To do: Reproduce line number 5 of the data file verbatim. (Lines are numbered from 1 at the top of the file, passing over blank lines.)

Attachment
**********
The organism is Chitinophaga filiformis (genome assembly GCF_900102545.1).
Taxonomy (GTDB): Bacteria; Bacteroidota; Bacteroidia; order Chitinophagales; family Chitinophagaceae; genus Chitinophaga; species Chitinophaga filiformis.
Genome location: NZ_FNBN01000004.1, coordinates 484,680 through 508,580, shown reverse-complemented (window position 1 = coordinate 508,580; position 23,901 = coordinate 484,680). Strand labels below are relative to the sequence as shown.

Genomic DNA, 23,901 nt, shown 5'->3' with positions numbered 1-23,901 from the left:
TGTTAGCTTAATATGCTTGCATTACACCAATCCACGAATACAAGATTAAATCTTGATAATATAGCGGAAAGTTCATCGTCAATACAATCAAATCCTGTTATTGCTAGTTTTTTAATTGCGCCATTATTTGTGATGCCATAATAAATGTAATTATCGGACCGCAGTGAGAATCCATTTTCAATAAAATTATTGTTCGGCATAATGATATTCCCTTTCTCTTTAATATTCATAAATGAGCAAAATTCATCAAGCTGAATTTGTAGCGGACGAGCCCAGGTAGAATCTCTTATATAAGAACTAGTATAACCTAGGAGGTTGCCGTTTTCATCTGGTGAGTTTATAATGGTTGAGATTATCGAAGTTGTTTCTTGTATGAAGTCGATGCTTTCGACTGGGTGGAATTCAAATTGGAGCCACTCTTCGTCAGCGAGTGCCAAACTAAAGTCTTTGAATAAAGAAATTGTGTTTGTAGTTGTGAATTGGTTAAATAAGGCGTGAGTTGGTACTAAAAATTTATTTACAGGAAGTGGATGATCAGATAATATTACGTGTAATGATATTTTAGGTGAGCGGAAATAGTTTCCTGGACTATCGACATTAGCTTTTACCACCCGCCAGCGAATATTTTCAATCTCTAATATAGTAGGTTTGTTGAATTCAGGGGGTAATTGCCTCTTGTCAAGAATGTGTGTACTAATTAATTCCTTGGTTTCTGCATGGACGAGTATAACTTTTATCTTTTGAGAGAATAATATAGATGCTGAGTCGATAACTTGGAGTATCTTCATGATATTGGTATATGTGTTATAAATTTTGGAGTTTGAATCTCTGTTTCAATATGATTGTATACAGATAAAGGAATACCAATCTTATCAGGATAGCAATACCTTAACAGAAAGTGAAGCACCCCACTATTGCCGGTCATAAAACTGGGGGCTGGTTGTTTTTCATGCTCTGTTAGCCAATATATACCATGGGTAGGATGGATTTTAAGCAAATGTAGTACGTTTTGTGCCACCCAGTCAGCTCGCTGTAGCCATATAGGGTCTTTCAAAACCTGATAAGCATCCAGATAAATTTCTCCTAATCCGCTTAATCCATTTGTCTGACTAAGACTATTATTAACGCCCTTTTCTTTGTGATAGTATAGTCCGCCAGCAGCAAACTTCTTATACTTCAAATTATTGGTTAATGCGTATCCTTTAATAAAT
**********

TGTTAGCTTAATATGCTTGCATTACACCAATCCACGAATACAAGATTAAATCTTGATAATATAGCGGAAAGTTCATCGTCAATACAATCAAATCCTGTTATTGCTAGTTTTTTAATTGCGCCATTATTTGTGATGCCATAATAAATGTAATTATCGGACCGCAGTGAGAATCCATTTTCAATAAAATTATTGTTCGGCATAATGATATTCCCTTTCTCTTTAATATTCATAAATGAGCAAAATTCATCAAGCTGAATTTGTAGCGGACGAGCCCAGGTAGAATCTCTTATATAAGAACTAGTATAACCTAGGAGGTTGCCGTTTTCATCTGGTGAGTTTATAATGGTTGAGATTATCGAAGTTGTTTCTTGTATGAAGTCGATGCTTTCGACTGGGTGGAATTCAAATTGGAGCCACTCTTCGTCAGCGAGTGCCAAACTAAAGTCTTTGAATAAAGAAATTGTGTTTGTAGTTGTGAATTGGTTAAATAAGGCGTGAGTTGGTACTAAAAATTTATTTACAGGAAGTGGATGATCAGATAATATTACGTGTAATGATATTTTAGGTGAGCGGAAATAGTTTCCTGGACTATCGACATTAGCTTTTACCACCCGCCAGCGAATATTTTCAATCTCTAATATAGTAGGTTTGTTGAATTCAGGGGGTAATTGCCTCTTGTCAAGAATGTGTGTACTAATTAATTCCTTGGTTTCTGCATGGACGAGTATAACTTTTATCTTTTGAGAGAATAATATAGATGCTGAGTCGATAACTTGGAGTATCTTCATGATATTGGTATATGTGTTATAAATTTTGGAGTTTGAATCTCTGTTTCAATATGATTGTATACAGATAAAGGAATACCAATCTTATCAGGATAGCAATACCTTAACAGAAAGTGAAGCACCCCACTATTGCCGGTCATAAAACTGGGGGCTGGTTGTTTTTCATGCTCTGTTAGCCAATATATACCATGGGTAGGATGGATTTTAAGCAAATGTAGTACGTTTTGTGCCACCCAGTCAGCTCGCTGTAGCCATATAGGGTCTTTCAAAACCTGATAAGCATCCAGATAAATTTCTCCTAATCCGCTTAATCCATTTGTCTGACTAAGACTATTATTAACGCCCTTTTCTTTGTGATAGTATAGTCCGCCAGCAGCAAACTTCTTATACTTCAAATTATTGGTTAATGCGTATCCTTTAATAAAT